The Destruction Of Humanity In John Milton's Paradise Lost

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In John Milton’s novel, Paradise Lost, Milton tries to juggle with the complicated idea of where he believes humanity belongs in nature, and this is juxtaposed by their assumed success or failure of the matter. His points seem to be clear on where he thinks humans stand throughout this piece. However they become contrasting when the readers begin to look at the deeper meaning of why the first humans are unsuccessful. Milton’s writing implies two sides, the first being that he thought humans were put on the earth to control nature, but that idea is contrasted and complicated by the other side in that they would never be able to accomplish it well enough to satisfy because nature is too vast to actually control. Milton never addressed the issue with having a life purpose that can never be fulfilled.…show more content…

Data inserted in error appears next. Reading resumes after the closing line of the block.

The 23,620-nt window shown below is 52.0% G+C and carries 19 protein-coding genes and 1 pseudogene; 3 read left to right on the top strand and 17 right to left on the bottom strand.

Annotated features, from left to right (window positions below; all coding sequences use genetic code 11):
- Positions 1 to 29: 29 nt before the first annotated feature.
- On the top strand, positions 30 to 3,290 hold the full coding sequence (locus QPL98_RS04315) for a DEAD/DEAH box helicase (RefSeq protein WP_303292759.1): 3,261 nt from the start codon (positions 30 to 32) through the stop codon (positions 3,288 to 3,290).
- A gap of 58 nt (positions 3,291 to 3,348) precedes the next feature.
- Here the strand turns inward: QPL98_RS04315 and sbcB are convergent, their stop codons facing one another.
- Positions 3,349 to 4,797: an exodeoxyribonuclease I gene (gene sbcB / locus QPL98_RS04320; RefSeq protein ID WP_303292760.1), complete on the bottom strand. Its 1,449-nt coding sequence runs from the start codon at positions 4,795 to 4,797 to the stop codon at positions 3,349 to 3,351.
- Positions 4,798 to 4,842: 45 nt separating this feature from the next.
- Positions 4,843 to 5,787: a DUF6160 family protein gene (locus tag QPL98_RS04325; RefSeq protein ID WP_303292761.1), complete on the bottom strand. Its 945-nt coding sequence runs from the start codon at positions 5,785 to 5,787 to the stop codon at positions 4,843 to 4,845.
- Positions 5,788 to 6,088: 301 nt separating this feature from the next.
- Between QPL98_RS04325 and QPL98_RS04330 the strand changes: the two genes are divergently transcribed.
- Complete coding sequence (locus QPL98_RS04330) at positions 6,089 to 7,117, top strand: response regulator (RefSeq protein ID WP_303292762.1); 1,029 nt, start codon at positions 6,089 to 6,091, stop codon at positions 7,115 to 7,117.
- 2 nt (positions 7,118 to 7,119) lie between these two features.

However this idea is complicated by the fact that God created Eden as a paradise to humans, and it would be inconsistent with the rest of the novel if Milton took this opportunity to suggest that God is not always perfect. The second possible option is, that the task is purely created to give these beings purpose; this theory is further supported by the fact that Milton could have identified that the garden was always perfect and never in need of landscaping, or by making the angels in the novel the main workers. However, Milton made the conscious choice to have Adam and Eve be the only gardeners identified in the story, making them the stewards of Eden, which implies their stewardship over all nature. Seeing as this is Adam and Eve’s purpose the readers can deduct that they are a mere representation of humanity as a whole, and we can come to the assumption that Milton has full belief that humanity is meant to control
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